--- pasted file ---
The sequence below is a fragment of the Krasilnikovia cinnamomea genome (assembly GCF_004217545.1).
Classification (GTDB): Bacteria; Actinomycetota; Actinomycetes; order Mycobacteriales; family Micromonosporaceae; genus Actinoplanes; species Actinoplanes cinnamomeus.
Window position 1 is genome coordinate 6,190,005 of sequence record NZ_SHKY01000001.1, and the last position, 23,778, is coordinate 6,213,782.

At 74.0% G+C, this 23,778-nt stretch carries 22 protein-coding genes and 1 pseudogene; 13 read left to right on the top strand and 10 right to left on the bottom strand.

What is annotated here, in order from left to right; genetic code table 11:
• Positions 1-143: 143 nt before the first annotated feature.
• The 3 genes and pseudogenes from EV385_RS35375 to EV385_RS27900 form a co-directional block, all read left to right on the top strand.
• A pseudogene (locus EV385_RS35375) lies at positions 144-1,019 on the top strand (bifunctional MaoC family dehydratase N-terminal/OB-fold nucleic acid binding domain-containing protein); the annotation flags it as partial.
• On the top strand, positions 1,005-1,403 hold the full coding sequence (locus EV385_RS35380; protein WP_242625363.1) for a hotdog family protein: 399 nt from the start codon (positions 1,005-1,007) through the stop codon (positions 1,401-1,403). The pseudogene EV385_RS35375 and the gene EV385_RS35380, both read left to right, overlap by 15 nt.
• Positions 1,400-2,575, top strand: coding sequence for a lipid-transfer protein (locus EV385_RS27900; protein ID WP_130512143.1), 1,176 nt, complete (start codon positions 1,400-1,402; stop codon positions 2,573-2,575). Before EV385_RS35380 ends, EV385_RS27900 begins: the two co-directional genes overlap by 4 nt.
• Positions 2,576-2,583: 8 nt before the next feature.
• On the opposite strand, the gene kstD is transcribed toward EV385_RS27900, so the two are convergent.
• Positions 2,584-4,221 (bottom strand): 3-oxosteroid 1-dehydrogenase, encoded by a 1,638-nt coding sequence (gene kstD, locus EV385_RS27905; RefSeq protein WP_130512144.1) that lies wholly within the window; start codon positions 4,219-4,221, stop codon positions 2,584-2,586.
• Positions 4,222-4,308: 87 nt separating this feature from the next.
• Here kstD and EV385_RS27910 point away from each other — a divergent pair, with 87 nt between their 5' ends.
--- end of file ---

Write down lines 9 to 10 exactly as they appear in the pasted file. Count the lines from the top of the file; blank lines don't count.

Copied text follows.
• On the top strand, positions 1,005-1,403 hold the full coding sequence (locus EV385_RS35380; protein WP_242625363.1) for a hotdog family protein: 399 nt from the start codon (positions 1,005-1,007) through the stop codon (positions 1,401-1,403). The pseudogene EV385_RS35375 and the gene EV385_RS35380, both read left to right, overlap by 15 nt.
• Positions 1,400-2,575, top strand: coding sequence for a lipid-transfer protein (locus EV385_RS27900; protein ID WP_130512143.1), 1,176 nt, complete (start codon positions 1,400-1,402; stop codon positions 2,573-2,575). Before EV385_RS35380 ends, EV385_RS27900 begins: the two co-directional genes overlap by 4 nt.